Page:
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Get To Know Your New Coaching Staff: Curtis Luper

Coach Luper has mentored a lot of big names and comes in with a sterling recruiting reputation. Let’s see how much of that reputation has been earned.

Overall, the Drinkwitz coaching staff skews fairly young. Coach Drink himself is only 36 and six of the ten assistants are under 40. I do enjoy a young, hungry staff wanting to prove themselves, but it’s also a good idea to sprinkle in some experienced hands who have some sort of experience in the conference or at the position they are in charge of. Enter: Curtis Luper. Coach Loop has 24 years of coaching experience, 19 of those with running backs and 11 as a recruiting coordinator. Perusing his bio on the official website, there’s a LOT of talk about his recruiting successes, mainly at Auburn (of course) and the various Top 25 rankings that Rivals has bestowed upon him. Knowing what we all know now and should understand and come to terms with in regards to recruiting and the inevitable black market that it creates, most coaches don’t rely on or pay much attention to recruiting ranks of the actual recruiters. But it’s always a comforting thing to play up for any new fan base, and of course every coach is going to claim responsibility for any all-conference/American/NFL Draft pick they had a hand in recruiting (as they should). So let’s take a look at Coach Loop’s history and find out a little more about what he’s been able to do over these 24 years.

Coach Luper’s Coaching History

Coach Loop has had a lot of special teams coordinating experience as well, but he’ll probably leave that responsibility to Coach Link. He’s also almost coached exclusively in Texas, with Stephen F. Austin, McKinney High School, A&M-Commerce, and TCU. New Mexico and Oklahoma State are basically Texas-based and Auburn....well, Auburn is its own insane beast. While Drinkwitz wants to expand the recruiting footprint to Denver and Chicago, Texas will always play a pivotal role in Missouri’s recruiting plan, and with Luper’s extensive experience recruiting the state, he will continue to be a key player in getting Texas athletes to Columbia.

A smaller thing that I appreciate in Loop’s coaching history is his dedication; outside of a one-year stint at McKinney High School, he has stayed at every job for at least three years, including a seven-year stint at TCU.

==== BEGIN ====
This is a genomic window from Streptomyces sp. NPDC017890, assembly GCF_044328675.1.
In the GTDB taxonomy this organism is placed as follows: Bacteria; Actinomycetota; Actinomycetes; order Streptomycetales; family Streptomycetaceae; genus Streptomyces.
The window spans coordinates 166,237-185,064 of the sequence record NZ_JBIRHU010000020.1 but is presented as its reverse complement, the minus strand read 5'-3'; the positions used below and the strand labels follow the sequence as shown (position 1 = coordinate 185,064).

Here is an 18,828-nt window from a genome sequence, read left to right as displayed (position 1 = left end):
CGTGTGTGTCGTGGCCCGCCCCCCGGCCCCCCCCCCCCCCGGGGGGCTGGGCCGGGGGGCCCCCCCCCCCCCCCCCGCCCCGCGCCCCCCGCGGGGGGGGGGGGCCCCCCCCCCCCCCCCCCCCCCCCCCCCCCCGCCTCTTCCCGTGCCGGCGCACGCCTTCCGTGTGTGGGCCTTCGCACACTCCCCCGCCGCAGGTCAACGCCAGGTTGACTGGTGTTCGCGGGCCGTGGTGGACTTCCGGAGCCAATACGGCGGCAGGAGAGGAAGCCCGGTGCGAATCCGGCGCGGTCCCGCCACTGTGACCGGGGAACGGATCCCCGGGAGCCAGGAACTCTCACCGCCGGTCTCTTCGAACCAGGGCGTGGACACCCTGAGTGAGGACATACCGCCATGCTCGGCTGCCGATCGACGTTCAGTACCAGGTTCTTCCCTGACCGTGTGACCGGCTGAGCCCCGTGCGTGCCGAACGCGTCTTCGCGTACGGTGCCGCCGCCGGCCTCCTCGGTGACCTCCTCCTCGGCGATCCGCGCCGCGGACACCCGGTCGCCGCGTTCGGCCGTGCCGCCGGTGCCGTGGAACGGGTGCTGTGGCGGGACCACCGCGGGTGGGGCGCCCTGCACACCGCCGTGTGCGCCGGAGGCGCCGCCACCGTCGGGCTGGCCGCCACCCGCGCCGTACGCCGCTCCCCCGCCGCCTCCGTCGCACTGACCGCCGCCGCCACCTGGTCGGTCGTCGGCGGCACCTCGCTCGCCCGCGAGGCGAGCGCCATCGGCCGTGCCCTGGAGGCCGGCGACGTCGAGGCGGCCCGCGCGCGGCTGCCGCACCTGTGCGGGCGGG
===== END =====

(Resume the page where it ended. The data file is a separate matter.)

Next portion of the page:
Curtis Luper’s link to the rest of the staff

  • Running backs coach at Auburn while Eli Drinkwitz, Erik Link, and Casey Woods were quality control coaches

Is he good at what he does?

Real quick...

At the college level, recruiting is the most important thing. Yes, talent development and tactical acumen matter, sure, but that’s not going to win very many national championships on its own. The top recruiting coaches and programs will win way more than other programs; that’s why Gene Chizik has a national championship and Chip Kelly does not. Chizik, Ted Roof, Trooper Taylor, Jay Boulware, Tracy Rocker...none of these guys are considered excellent coaches on their own but they always manage to haul in the top recruiting classes and that’s all the difference.

So: getting super talented guys to the program is the key to overall program success, and if you know how to coach a position decently well you will always have a job on a college staff. So, even though Casey Woods is the official recruiting coordinator on this staff, when I’m diving in to Loop’s history, I do want to see how his running backs do and also how he’s raised the recruiting profile of the school. Reputations are great, but I want to make sure it’s earned!

When a gentleman has been coaching for over twenty years, it equates to a lot of individual seasons to break down and analyze. For our purposes today (and my time management) we’re going to focus on the stops that occur during the SP+ period (2005 on).

Oklahoma State Offense 2005 - 72nd - Special Teams Coordinator/Running Backs

  • Mike Hamilton (SO) - 193 rushes/961 yards/1 TD/20 recs/161 yards
  • Julius Crosslin (SO) - 71 rushes/231 yards/12 TDs/2 recs/16 yards

Oklahoma State Offense 2006 - 15th - Special Teams Coordinator/Running Backs

  • Dantrell Savage (JR) - 126 rushes/820 yards/8 TDs/8 recs/48 yards
  • Keith Toston (FR) - 106 rushes/631 yards/6 TDs/10 recs/92 yards

Oklahoma State Offense 2007 - 6th - Special Teams Coordinator/Running Backs

  • Dantrell Savage (SR) - 223 rushes/1,272 yards/9 TDs/27 recs/259 yards/2 TDs